It seems likely that the handsome but restrained Riviere binding was done around 1900-1920. It is surprising and fortuitous that the binder chose to trim and gild only the top edge, leaving the others untrimmed, as this may well preserve evidence of how Tatham handled the Whatman paper. Though the plates were trimmed to a similar size sometime prior to binding, perhaps by Tatham, the goal was not exactitude as approximately 14 deckle edges remain, as do edges which suggest ruler tears rather than guillotine, and the dimensions of the leaves range from between 15.4 and 16.0 cm in width and 19.0 and 20.0 cm in height. Portions of the watermark “J WHATMAN / 1831” appear on the following numbered leaves: 0, 6, 19, 21, 23, 26, 32, 34, 37, 38, 47. The leaves are directly preceded and followed by two free endpapers concomitant with the binding.

Frederick Tatham, who printed this copy; acquired by the artist Isaac Faulkner Bird (1803-84) very probably directly from Frederick Tatham perhaps as early as c. 1831-32; his nephew F. Faulkner White, probably by inheritance in 1884 but no later than early 1885; sold by White 12 Feb. 1885 to the Exeter bookseller and alderman James George Commin (1857-1914); acquired at an unrecorded date by the present owner’s great-great-grandfather, probably in the 1880s or 1890s; by inheritance to the present owner.
The provenance to 1885 is based on a brief letter by White, addressed to Commin and dated “26th July 1886”, kept with the volume:
Letterhead: F. Faulkner White, Accountant, Auctioneer & Appraiser. House & Estate Agent. Arcade Chambers and 45, Bath Road, Exeter.
My dear Sir
The copy of Blakes Songs of innocence & experience which I sold you at Cowper place, Leeds on 12th Feby 1885 was the property of my Uncle I. Faulkner Bird who was an intimate friend of the Blakes.
Yours truly F. Faulkner White
Mr J.G. Commin, High St. Exeter
Note: I.F. Bird is very probably the “Mr Bird” who on 23 Oct. 1831 attended Catherine Blake’s funeral, according to Tatham’s “Life of Blake” (Blake Records (2) 691), and on that occasion was given copy F of Blake’s For the Sexes: The Gates of Paradise by Tatham (Blake Books, 202-03). I.F. Bird may also be the “Mr Bird” who acquired a copy of Blake’s Job engravings from John Linnell on 17 Dec. 1830 (Blake Records (2) 793, 801). Other than White’s letter, there is no record of an “intimate” friendship between Bird and the Blakes.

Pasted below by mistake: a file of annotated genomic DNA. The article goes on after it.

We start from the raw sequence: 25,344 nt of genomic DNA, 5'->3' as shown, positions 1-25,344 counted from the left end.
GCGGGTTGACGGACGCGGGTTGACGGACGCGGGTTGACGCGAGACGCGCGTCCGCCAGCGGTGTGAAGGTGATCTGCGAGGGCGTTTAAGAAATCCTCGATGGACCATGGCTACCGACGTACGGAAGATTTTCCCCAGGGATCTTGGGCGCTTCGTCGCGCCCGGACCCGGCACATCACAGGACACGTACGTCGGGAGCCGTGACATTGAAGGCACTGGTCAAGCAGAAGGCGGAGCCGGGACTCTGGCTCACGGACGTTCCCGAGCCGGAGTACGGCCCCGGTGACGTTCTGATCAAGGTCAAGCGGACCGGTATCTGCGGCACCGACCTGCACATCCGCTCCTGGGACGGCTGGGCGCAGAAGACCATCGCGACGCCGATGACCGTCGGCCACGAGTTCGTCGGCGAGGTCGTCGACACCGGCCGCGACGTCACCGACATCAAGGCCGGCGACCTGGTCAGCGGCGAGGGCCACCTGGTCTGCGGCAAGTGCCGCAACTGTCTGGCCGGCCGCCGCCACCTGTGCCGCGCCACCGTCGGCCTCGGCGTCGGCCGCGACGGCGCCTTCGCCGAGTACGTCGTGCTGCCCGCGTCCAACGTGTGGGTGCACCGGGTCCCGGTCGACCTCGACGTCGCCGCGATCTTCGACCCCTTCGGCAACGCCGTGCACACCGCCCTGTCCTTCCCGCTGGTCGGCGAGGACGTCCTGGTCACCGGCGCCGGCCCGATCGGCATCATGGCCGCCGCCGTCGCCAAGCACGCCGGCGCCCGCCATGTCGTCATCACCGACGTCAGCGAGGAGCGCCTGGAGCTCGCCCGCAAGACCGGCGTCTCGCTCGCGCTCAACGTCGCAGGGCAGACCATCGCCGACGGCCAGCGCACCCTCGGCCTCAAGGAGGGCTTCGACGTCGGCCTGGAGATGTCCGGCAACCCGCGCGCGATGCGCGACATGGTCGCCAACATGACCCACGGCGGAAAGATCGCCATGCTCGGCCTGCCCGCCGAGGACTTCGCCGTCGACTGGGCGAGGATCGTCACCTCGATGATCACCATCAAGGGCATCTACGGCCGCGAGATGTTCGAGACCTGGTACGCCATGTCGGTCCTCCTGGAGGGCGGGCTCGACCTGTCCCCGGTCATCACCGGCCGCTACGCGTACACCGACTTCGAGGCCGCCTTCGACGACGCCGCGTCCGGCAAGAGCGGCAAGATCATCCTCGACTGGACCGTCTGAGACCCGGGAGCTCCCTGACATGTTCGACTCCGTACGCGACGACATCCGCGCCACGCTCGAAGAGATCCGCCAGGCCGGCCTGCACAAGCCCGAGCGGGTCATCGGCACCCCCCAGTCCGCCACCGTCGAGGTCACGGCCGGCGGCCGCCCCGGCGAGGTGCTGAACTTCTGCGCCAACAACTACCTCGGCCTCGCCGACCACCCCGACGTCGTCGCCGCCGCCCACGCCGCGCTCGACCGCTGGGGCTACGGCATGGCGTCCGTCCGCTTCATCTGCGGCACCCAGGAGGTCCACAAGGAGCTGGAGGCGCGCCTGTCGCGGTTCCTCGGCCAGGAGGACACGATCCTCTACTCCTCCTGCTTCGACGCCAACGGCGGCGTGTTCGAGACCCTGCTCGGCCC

Bentley, Blake Books, [Oxford: Clarendon Press, 1977]. Martino Publishing: 2000.

Bentley, Blake Books Supplement. Oxford: Clarendon Press, 1995.

Bentley, Blake Records, 2nd ed., p. 690-91 

Joseph Viscomi, “Posthumous Blake: The Roles of Catherine Blake, C. H. Tatham,
and Frederick Tatham in Blake’s Afterlife,” The Blake Quarterly, 53.2 (fall 2019).

N.b.: "a lifetime impression clearly shows what was on the plate of "The Fly" in the area of interest (woman's skirt). However, I (Essick) suspect, on the basis of comparison with lifetime copy B, that Tatham cut through some relief plateaus. Hence, a second state in posthumous copies. I'm basing this in part on the way the cuts (creating white lines) were made, which looks more like Tatham's work (as on the Experience frontispiece) than Blake's white-line work." Item #124621

Price: $350,000.00